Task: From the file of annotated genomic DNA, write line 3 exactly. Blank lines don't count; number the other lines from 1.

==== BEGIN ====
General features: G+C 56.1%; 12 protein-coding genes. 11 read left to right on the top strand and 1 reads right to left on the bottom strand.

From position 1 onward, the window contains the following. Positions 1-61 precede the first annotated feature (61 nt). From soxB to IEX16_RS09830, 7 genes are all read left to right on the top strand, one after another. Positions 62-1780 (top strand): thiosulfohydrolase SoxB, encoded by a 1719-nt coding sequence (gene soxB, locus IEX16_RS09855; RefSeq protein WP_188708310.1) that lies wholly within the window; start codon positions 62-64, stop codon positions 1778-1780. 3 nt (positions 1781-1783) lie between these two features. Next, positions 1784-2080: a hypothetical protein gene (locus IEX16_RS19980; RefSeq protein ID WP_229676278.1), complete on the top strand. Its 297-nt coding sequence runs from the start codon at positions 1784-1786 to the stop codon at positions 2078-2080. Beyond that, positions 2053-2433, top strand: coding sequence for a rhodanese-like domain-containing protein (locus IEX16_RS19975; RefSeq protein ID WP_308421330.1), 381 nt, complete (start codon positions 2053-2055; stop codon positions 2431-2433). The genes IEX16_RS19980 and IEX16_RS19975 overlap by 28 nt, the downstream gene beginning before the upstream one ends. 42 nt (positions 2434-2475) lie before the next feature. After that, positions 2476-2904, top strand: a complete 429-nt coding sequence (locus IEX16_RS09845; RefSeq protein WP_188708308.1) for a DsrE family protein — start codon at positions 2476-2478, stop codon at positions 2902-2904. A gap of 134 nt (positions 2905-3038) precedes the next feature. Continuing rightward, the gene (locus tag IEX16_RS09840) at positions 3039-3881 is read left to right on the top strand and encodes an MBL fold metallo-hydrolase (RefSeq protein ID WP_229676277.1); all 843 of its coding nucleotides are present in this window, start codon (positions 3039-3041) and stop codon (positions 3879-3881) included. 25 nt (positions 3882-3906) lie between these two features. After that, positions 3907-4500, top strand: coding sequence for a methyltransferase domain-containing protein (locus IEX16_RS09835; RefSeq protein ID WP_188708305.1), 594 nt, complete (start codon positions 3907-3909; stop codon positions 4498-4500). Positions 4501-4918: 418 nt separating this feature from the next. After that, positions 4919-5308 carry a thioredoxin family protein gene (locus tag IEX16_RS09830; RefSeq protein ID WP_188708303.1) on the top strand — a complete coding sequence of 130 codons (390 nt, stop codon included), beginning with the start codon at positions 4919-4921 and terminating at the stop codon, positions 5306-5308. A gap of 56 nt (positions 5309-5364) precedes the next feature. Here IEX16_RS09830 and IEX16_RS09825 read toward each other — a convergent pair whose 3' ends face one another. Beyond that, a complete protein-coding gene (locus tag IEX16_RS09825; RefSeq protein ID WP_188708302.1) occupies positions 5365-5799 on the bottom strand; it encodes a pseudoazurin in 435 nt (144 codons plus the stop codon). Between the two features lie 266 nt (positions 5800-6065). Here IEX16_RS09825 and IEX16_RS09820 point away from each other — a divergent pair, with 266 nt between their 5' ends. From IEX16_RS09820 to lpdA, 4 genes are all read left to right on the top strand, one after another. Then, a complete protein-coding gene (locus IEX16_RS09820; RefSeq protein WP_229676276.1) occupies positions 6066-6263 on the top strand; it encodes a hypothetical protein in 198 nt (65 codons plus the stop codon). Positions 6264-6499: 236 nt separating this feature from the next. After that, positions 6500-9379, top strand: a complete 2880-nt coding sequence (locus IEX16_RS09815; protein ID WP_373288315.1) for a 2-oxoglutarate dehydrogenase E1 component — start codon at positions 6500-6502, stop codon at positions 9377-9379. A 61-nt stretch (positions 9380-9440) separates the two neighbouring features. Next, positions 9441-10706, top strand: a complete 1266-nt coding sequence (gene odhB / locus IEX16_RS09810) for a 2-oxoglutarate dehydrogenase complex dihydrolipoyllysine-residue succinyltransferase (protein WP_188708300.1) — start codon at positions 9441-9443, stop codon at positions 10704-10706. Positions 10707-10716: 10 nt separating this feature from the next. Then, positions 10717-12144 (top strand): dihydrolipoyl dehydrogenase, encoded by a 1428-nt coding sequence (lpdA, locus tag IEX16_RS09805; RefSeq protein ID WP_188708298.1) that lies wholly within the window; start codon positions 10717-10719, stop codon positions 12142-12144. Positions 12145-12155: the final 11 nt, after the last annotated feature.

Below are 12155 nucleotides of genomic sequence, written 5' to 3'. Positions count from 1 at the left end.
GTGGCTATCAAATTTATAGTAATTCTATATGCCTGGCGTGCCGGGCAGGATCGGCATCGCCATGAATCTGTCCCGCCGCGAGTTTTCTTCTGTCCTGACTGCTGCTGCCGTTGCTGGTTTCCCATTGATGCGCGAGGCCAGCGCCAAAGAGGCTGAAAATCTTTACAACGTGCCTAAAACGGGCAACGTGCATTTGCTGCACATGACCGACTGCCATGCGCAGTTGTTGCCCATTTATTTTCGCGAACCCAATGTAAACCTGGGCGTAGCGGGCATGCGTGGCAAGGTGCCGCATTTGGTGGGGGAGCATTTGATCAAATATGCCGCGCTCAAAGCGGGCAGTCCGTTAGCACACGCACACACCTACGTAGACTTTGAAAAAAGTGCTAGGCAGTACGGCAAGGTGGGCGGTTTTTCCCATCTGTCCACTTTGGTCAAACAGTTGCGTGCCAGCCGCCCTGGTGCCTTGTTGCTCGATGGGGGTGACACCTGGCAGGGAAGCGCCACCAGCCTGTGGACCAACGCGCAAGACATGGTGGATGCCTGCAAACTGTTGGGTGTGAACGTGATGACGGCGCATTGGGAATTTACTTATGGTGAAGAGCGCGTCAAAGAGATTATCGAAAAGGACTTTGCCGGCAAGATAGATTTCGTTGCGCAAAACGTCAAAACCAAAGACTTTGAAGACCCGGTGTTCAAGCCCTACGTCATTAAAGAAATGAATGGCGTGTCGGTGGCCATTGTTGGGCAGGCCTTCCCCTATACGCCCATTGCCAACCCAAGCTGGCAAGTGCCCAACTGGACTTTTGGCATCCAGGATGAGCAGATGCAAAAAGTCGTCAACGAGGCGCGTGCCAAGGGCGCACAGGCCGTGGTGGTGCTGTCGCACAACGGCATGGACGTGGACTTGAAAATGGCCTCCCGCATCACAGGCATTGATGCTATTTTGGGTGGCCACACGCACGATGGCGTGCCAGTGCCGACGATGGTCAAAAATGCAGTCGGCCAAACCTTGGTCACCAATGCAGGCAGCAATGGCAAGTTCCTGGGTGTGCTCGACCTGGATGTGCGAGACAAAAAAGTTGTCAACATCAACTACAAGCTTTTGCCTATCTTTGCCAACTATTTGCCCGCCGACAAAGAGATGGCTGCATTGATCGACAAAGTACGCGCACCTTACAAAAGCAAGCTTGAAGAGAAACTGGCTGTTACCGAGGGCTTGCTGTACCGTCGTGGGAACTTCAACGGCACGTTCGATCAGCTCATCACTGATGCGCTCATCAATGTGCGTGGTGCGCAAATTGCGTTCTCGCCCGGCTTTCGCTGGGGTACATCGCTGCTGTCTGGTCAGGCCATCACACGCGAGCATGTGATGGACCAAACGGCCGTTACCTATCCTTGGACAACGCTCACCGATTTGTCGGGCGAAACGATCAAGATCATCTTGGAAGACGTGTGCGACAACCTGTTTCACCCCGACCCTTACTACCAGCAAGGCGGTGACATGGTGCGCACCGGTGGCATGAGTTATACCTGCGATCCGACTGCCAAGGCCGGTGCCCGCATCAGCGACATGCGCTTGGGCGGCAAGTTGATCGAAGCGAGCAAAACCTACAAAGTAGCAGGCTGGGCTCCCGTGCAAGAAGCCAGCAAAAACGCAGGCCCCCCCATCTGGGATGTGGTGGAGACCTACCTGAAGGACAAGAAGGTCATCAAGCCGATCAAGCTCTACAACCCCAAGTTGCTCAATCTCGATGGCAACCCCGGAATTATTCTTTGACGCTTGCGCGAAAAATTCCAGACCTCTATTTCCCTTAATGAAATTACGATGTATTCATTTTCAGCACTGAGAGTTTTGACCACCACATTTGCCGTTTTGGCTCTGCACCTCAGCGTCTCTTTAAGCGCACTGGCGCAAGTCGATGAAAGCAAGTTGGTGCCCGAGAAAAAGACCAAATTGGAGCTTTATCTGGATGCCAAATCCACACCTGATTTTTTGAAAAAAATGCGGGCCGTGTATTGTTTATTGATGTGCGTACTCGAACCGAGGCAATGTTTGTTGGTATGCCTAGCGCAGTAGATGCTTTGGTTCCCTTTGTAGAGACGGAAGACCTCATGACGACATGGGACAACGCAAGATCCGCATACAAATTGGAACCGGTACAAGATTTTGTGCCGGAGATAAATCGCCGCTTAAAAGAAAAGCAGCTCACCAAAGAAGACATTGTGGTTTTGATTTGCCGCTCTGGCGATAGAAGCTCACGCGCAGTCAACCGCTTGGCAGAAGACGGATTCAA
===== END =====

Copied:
Below are 12155 nucleotides of genomic sequence, written 5' to 3'. Positions count from 1 at the left end.